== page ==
Wagging the dog: abusing resource-based constrained delegation to attack active directory

Posted by Elad Shamir on Jan 28, 2019 2:15:32 PM
Elad Shamir
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Wagging the dog: abusing resource-based constrained delegation to attack active directory


Resource-based constrained delegation is a dangerous Kerberos extension in Active Directory, which opens a path to a variety of attacks that we discovered in our latest research on the subject. We reported our findings to Microsoft, but Microsoft's engineering team determined that they would not address this issue via a security update.

Kerberos is a network authentication protocol, commonly used in directory environments, including Microsoft’s Active Directory. One of the security advantages of Kerberos is that when a user sends authentication data to a service, no material that can be used to crack the user’s credentials is transmitted, unlike other common network authentication protocols, such as NetNTLM.

Kerberos has mechanisms that allow users to “delegate” their identity to services, to allow the services to impersonate the user to other services. For example, these mechanisms allow an application to access a database as the user, which helps to enforce the access control model more robustly.

The first delegation mechanism that was introduced to the protocol is “unconstrained delegation”, which allows the service to impersonate the user to any other server, hence “unconstrained”. Later on, Microsoft introduced “constrained delegation”, which allows services to impersonate the user only to a predefined list of services. Constrained delegation is considered more secure than unconstrained delegation because if the service is compromised, the attacker can only abuse it to move laterally to that predefined list of services.

Microsoft also introduced to Kerberos a feature called “protocol transition”, which allows services to impersonate users out of thin air. This feature is useful when users authenticate to a service over a different protocol, such as NetNTLM, and the service is required to impersonate the users to other services over Kerberos. This feature is obviously very dangerous, and only services that have the TrustedToAuthForDelegation flag set are allowed to invoke it.

These delegation features pose a security risk, and so only users with very high privileges are permitted to configure them; by default only Domain Admins. In contradiction to the last statement, to make delegation more accessible to sysadmins, Microsoft introduced in Windows 2012 another flavour of Kerberos delegation, called “resource-based constrained delegation” or RBCD in short. RBCD allows anyone with delegated control of an object in Active Directory to configure delegation from other objects. Even the objects can configure RBCD for themselves, e.g. a computer can configure RBCD for itself to determine which services can delegate to it.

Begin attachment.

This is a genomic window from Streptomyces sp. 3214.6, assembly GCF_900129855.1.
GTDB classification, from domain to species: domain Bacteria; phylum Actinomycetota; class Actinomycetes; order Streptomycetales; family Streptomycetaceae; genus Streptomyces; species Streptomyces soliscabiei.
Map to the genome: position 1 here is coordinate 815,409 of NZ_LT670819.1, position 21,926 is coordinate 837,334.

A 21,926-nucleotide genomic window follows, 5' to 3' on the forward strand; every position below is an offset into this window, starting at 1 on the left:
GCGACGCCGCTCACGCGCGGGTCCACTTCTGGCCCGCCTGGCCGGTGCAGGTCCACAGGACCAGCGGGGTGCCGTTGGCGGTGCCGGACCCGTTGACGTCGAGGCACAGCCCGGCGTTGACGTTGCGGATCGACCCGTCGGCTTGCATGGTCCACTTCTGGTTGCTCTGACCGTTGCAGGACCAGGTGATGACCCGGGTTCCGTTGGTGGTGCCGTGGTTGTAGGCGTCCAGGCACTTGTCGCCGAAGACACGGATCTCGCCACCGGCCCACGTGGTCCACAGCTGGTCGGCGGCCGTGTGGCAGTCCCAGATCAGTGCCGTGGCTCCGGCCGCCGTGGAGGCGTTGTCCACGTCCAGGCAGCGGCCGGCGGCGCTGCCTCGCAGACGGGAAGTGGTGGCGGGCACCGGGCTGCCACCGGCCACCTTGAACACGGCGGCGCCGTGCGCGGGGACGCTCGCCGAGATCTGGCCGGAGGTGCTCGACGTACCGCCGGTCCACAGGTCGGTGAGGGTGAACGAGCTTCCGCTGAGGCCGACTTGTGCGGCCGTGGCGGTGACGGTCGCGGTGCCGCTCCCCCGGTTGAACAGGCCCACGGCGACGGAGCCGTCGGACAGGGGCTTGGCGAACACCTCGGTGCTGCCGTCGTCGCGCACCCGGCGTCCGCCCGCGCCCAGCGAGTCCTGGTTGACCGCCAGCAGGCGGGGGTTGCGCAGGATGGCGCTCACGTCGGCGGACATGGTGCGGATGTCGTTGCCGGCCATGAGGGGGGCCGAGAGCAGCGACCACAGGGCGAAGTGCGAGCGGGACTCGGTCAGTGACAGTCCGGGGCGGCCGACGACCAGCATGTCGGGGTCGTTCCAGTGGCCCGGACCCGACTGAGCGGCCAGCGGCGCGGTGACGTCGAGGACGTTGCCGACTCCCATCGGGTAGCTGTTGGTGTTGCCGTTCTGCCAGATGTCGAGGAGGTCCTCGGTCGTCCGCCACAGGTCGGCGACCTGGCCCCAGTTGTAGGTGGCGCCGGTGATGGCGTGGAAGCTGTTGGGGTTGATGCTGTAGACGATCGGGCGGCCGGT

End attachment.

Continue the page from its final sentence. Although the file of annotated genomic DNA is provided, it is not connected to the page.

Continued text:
For many years, RBCD seemed to have been a best-kept secret, at least within cyber security circles. However, in the past few months, we have been researching this feature and found that it poses a major security risk, due to the following:

  • RBCD does not require the TrustedToAuthForDelegation flag to be set to impersonate users out of thin air, unlike “classic” constrained delegation
  • If an attacker can control a computer object in Active Directory, the attacker can abuse RBCD to compromise the corresponding host
  • Chained with RBCD, “classic” constrained delegation allows impersonating users out of thin air without having the TrustedToAuthForDelegation flag set
  • Once a domain is compromised, RBCD can be configured to allow the attacker to persist in the environment
  • We were able to put together several attack chains that abuse RBCD to gain remote code execution or local privilege escalation on affected domain-joined hosts, including a local privilege escalation attack that affects all domain-joined Windows 10 hosts by default.

We reported our findings to Microsoft’s Response Centre; however, their response stated that:

"The engineering team has determined this is not an issue which will be addressed via a security update but rather we need to update our documentation to highlight service configuration best practices and using a number of features such as group managed service accounts, resource-based constrained delegation, dynamic access control, authentication policies, and ensuring unconstrained delegation is not enabled."

Until Microsoft reconsiders and issues a patch, as per our research, we recommend the following configuration changes to mitigate RBCD attacks:

  • If resource-based constrained delegation is not used in your organisation, block it by denying everyone from configuring it throughout the domain
  • Add all privileged users to the “Protected Users” group in Active Directory
  • Set all computer accounts as “sensitive for delegation”
  • Enforce LDAP signing with channel binding on the domain controllers
  • Do not enable unconstrained delegation on any service, except for the domain controllers

RBCD attacks can be detected if the right audit policy is configured, and an appropriate detection logic is implemented. More details about detection can be found in the Detection section of our paper.

For the full details of the research, including proof of concept and demos, please read my paper

If you need assistance, in configuring mitigating these controls in your organisation, please reach out to us.

If you would like to have our red team challenge your security posture to identify gaps in your defences through a penetration test or an adversary simulation, please contact us at The Missing Link.


Elad Shamir

Managing Security Consultant


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